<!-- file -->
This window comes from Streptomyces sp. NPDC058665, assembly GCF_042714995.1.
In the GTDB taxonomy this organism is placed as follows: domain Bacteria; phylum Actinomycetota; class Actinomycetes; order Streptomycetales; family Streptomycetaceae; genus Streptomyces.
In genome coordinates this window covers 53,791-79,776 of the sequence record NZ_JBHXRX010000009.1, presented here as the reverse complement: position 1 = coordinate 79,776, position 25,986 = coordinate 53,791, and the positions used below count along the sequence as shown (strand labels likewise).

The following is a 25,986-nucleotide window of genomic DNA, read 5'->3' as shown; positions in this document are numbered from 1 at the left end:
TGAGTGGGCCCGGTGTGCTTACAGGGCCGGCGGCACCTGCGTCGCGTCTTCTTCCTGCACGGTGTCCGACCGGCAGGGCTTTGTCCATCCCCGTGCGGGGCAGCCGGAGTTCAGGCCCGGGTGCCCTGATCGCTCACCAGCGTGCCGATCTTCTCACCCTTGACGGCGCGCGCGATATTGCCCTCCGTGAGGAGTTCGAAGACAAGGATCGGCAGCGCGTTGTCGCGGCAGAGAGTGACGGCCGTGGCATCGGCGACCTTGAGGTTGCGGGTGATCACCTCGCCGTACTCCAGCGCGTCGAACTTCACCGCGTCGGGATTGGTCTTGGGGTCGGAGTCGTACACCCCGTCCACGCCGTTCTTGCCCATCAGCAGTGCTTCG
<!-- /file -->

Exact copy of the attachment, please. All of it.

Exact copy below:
This window comes from Streptomyces sp. NPDC058665, assembly GCF_042714995.1.
In the GTDB taxonomy this organism is placed as follows: domain Bacteria; phylum Actinomycetota; class Actinomycetes; order Streptomycetales; family Streptomycetaceae; genus Streptomyces.
In genome coordinates this window covers 53,791-79,776 of the sequence record NZ_JBHXRX010000009.1, presented here as the reverse complement: position 1 = coordinate 79,776, position 25,986 = coordinate 53,791, and the positions used below count along the sequence as shown (strand labels likewise).

The following is a 25,986-nucleotide window of genomic DNA, read 5'->3' as shown; positions in this document are numbered from 1 at the left end:
TGAGTGGGCCCGGTGTGCTTACAGGGCCGGCGGCACCTGCGTCGCGTCTTCTTCCTGCACGGTGTCCGACCGGCAGGGCTTTGTCCATCCCCGTGCGGGGCAGCCGGAGTTCAGGCCCGGGTGCCCTGATCGCTCACCAGCGTGCCGATCTTCTCACCCTTGACGGCGCGCGCGATATTGCCCTCCGTGAGGAGTTCGAAGACAAGGATCGGCAGCGCGTTGTCGCGGCAGAGAGTGACGGCCGTGGCATCGGCGACCTTGAGGTTGCGGGTGATCACCTCGCCGTACTCCAGCGCGTCGAACTTCACCGCGTCGGGATTGGTCTTGGGGTCGGAGTCGTACACCCCGTCCACGCCGTTCTTGCCCATCAGCAGTGCTTCG